Wednesday, June 27, 2007

The Empty Set?

Standard mathematics is based upon an empty set (a set with no members), which is identified as the whole number 0. But while there is only one whole number 0 (the number of things that we have when we have nothing), there are many set theories. There is only one standard theory, but standards change (while 0 does not) and anyway, even were one particular theory especially elegant, coherent and useful, that would not make it true (cf. ideal fluids and Newtonian astrophysics). So the question arises, what could sets be if not formal? Well, what is a chess set? It is 32 chess pieces (and possibly also a checkerboard) of the right kind. If one of them is missing, then that is not a chess set, although it is still a collection of chess pieces—what logicians mean by ‘set’ is something like a collection.
......So, what are collections? Well, what is a stamp collection? It is a collection of stamps—all of the stamps collected by, owned by some individual. It does not include the stamp albums, just the stamps; and if it is sold then it remains the same collection of stamps, belonging to someone else. And if the collector had to sell most of his stamps, and had only one left, then his collection would consist of just that stamp—his collection would be that stamp.
......Michael Potter would presumably say (judging by his 2004 “Set Theory and its Philosophy,” page 22) that while that collection would have one member, that stamp would have a value, a weight, a design, but no member, but I think that it would only be misleading to say that it had one member. Our way of talking about a collection’s members is taken from the paradigm case of a plurality, and there the collection has members in the way that a composite object has component parts; and it is not exactly wrong to say of a simple object that it has only one (improper) part. (Similarly a particular photon has a particular energy, but nonetheless that photon is that energy; and a person both has and is his or her personality, his or her mind, etc.)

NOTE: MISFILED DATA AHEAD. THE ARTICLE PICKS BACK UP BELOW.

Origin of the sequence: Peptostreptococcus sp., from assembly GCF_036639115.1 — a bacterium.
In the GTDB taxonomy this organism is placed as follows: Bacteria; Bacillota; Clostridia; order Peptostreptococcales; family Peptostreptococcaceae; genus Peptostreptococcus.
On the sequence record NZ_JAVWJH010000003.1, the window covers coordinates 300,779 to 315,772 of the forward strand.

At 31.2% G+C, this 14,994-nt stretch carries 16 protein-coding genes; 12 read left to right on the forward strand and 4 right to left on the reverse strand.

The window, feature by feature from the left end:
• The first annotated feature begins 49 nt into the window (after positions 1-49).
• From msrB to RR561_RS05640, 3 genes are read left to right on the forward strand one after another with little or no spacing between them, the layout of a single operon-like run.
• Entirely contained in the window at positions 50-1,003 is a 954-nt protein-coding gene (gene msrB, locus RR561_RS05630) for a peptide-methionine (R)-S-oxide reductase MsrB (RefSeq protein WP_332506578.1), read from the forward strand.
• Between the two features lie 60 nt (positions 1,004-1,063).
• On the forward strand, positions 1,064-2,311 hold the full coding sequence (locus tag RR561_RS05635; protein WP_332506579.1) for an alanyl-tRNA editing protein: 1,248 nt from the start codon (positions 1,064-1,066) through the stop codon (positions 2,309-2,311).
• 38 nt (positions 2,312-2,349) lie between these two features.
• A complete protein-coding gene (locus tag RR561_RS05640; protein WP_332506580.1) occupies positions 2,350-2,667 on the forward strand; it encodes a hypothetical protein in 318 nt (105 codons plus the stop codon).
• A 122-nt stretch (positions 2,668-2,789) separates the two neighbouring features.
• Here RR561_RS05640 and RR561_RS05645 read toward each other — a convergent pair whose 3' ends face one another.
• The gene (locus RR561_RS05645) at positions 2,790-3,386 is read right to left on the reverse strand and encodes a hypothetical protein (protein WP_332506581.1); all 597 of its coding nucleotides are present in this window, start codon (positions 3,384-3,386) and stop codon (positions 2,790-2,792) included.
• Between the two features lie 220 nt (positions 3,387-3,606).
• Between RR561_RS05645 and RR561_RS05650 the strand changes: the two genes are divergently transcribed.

......Furthermore if our collector got rid of his last remaining stamp, then although he might have an empty stamp album, he would surely no longer have a stamp collection. And yet there is (supposed to be) an empty set, so a set is not just a collection of things—it is something more, but what? That something more is presumably like that album, but less specific; it is presumably something that all collections have as a matter of logic (rather than physics, or convention etc.).
......Now we have, in logic, classes of things (e.g. the class of men, the class of men now in this city, the class of classes), and we have empty classes, e.g. the class of aunts that are now in this room, and the class of ants that are now in this room. In one sense (intensional) those are two classes, with different modal properties (e.g. had I left the window open, ants might have got in), but in another sense (extensional) they are the same because they do not have different members. And that latter sense is the one we want because there is only one whole number 0. But surely the extensional class is just the collection of the class’s members (and we have already rejected collections), so the empty set is not a logical class. But I cannot think of anything else that sets could be, if not formal.

1 comment:

SamD said...

I first had to come to grips with set theory in my honours year when I read "St. Anselm's ontological argument succumbs to Russell's paradox", by Chris Viger. It's worth a read.

I had always accepted, so long as it was properly defined, that a set existed, even if it had no members. So I would agree that what logicians mean by a set is not so much like a collection. If I were to look it them in that way I'd perhaps see them as potential collections. Further than that I'm not sure what it means to say that an empty set exists.